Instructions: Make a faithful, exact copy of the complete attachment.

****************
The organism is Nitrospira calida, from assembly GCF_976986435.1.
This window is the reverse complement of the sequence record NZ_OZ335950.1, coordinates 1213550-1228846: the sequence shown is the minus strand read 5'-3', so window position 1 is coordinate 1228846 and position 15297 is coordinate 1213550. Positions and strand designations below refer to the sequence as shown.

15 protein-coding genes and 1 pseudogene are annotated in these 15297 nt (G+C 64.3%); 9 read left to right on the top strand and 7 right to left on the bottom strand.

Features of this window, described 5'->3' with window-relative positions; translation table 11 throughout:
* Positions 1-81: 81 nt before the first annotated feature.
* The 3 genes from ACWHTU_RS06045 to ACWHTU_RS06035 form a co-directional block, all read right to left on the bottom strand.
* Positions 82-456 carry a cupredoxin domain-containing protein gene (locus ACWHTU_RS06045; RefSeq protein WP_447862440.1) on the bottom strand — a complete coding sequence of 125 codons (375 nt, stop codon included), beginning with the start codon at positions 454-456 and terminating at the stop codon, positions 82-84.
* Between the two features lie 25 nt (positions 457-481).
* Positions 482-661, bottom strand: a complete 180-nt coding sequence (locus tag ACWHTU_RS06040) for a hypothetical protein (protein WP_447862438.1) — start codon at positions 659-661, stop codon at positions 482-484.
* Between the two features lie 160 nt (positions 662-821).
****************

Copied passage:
The organism is Nitrospira calida, from assembly GCF_976986435.1.
This window is the reverse complement of the sequence record NZ_OZ335950.1, coordinates 1213550-1228846: the sequence shown is the minus strand read 5'-3', so window position 1 is coordinate 1228846 and position 15297 is coordinate 1213550. Positions and strand designations below refer to the sequence as shown.

15 protein-coding genes and 1 pseudogene are annotated in these 15297 nt (G+C 64.3%); 9 read left to right on the top strand and 7 right to left on the bottom strand.

Features of this window, described 5'->3' with window-relative positions; translation table 11 throughout:
* Positions 1-81: 81 nt before the first annotated feature.
* The 3 genes from ACWHTU_RS06045 to ACWHTU_RS06035 form a co-directional block, all read right to left on the bottom strand.
* Positions 82-456 carry a cupredoxin domain-containing protein gene (locus ACWHTU_RS06045; RefSeq protein WP_447862440.1) on the bottom strand — a complete coding sequence of 125 codons (375 nt, stop codon included), beginning with the start codon at positions 454-456 and terminating at the stop codon, positions 82-84.
* Between the two features lie 25 nt (positions 457-481).
* Positions 482-661, bottom strand: a complete 180-nt coding sequence (locus tag ACWHTU_RS06040) for a hypothetical protein (protein WP_447862438.1) — start codon at positions 659-661, stop codon at positions 482-484.
* Between the two features lie 160 nt (positions 662-821).